The monistic perception is more than just seeing a single all-embracing law.
It assumes that there is one fundamental principle for the entire aggregate of existence in all its manifestations, and that everything within this aggregate is generated from that basic law.
The monistic perception is not in itself a religious perception, and therefore it is not necessarily a Jewish perception.
Yet both its details and the way it is approached are linked to a religious perception, not only because of their resemblance and by causal connection.
The belief in one God is not merely an abstract statement about some kind of reality that exists outside of ourselves.
It also implies the supremacy of this single essential entity within all reality.
All particularities with all their differences and divisions, are unified and subject to a single authority.
In this regard, every monistic perception is a kind of comprehensive statement—even if not in religious language—of the very same thing, that is to say, the presupposition of the existence of a unified essence from which the different particularities are constructed and are given significance.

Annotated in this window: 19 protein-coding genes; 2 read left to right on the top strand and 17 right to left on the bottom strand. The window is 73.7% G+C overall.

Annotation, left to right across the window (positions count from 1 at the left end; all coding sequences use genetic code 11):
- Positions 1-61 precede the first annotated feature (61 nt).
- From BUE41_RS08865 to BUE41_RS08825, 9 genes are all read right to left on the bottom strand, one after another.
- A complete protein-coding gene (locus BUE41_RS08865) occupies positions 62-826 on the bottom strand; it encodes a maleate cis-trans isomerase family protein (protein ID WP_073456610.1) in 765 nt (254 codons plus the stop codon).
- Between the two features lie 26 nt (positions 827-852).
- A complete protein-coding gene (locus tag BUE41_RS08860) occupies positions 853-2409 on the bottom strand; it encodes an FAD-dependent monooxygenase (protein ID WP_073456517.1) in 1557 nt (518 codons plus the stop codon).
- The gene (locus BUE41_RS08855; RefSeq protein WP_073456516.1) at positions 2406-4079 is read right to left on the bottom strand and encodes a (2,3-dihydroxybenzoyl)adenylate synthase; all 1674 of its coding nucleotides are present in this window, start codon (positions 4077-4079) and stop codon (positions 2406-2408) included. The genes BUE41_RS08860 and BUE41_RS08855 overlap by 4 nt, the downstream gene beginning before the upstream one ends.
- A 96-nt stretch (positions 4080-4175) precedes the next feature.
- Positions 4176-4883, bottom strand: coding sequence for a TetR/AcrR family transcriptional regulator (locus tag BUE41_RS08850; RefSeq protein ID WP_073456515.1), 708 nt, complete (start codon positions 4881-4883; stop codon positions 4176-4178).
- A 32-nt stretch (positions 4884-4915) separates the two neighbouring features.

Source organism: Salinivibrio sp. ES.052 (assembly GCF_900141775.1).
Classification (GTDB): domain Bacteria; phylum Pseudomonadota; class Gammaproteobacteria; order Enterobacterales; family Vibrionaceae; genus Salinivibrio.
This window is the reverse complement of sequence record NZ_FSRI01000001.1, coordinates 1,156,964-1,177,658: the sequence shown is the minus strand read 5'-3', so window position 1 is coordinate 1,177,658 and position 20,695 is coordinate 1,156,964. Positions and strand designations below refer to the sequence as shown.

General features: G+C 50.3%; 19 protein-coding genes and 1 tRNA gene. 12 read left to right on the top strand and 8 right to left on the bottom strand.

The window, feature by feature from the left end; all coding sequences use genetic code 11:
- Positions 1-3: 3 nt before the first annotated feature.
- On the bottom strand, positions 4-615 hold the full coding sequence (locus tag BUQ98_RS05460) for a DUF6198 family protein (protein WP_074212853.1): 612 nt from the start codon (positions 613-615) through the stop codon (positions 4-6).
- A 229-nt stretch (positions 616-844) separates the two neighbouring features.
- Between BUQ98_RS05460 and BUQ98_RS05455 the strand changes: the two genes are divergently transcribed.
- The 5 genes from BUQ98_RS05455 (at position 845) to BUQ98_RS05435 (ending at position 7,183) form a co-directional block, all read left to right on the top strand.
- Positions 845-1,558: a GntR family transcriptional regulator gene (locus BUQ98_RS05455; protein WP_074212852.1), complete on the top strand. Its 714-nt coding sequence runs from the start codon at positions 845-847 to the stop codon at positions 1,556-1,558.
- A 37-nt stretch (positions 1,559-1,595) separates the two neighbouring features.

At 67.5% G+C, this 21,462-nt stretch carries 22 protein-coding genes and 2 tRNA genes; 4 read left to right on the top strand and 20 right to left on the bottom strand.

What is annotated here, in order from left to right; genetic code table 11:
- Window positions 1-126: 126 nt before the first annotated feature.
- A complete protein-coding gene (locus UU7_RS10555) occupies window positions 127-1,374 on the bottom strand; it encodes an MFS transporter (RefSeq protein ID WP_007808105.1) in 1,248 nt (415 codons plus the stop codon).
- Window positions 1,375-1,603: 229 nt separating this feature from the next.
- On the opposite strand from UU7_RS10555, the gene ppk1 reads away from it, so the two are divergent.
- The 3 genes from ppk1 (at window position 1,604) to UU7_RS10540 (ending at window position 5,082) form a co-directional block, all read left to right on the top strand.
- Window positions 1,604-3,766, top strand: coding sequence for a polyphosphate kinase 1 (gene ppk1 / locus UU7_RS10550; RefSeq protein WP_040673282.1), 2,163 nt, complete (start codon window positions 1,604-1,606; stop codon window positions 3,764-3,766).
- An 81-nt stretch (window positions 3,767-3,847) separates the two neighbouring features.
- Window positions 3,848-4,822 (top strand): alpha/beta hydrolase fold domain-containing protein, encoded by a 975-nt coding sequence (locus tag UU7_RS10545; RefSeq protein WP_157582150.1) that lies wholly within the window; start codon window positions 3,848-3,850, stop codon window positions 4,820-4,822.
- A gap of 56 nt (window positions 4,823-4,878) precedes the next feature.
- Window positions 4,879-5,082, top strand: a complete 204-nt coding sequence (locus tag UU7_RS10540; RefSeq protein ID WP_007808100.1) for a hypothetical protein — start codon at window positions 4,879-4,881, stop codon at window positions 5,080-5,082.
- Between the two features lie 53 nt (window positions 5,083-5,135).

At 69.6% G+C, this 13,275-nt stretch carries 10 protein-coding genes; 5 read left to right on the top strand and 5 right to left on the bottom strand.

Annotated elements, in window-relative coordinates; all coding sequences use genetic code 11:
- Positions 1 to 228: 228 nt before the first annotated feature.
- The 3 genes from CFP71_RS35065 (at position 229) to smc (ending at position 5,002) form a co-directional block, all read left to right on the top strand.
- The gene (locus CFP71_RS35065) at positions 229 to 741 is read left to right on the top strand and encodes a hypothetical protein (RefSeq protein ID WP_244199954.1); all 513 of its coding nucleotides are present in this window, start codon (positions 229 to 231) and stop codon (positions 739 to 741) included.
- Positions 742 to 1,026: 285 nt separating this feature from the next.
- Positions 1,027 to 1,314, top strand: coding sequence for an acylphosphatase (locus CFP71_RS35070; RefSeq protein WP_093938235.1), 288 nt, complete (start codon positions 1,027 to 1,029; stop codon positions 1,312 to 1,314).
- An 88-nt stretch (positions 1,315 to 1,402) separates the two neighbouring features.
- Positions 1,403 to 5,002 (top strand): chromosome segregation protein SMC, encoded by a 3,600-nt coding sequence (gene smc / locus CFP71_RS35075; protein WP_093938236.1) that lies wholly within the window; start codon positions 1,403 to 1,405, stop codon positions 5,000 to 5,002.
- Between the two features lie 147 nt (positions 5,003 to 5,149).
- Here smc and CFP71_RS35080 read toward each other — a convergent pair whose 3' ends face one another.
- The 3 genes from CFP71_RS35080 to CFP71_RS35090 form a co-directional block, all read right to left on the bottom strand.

Sometimes the monistic perception is completely unified.
That is, it sees everything as emerging from a single point of origin.
Sometimes it sees a dichotomous world picture.
But even such a dichotomous view is merely a more complex form of the unified perception, because according to this perception a single pair of opposites explains all phenomena.
Gnosticism, for example, the dualistic belief in the opposition of the evil materialistic world and the good spiritual world, should be seen merely as a continuation— although a distorted one—of Jewish culture, because its duality of good and evil is, in fact, the continuation of the unified perception in which the Torah is the basis for all understanding of reality.
–Rabbi Adin Steinsaltz
From We Jews by Rabbi Adin Steinsaltz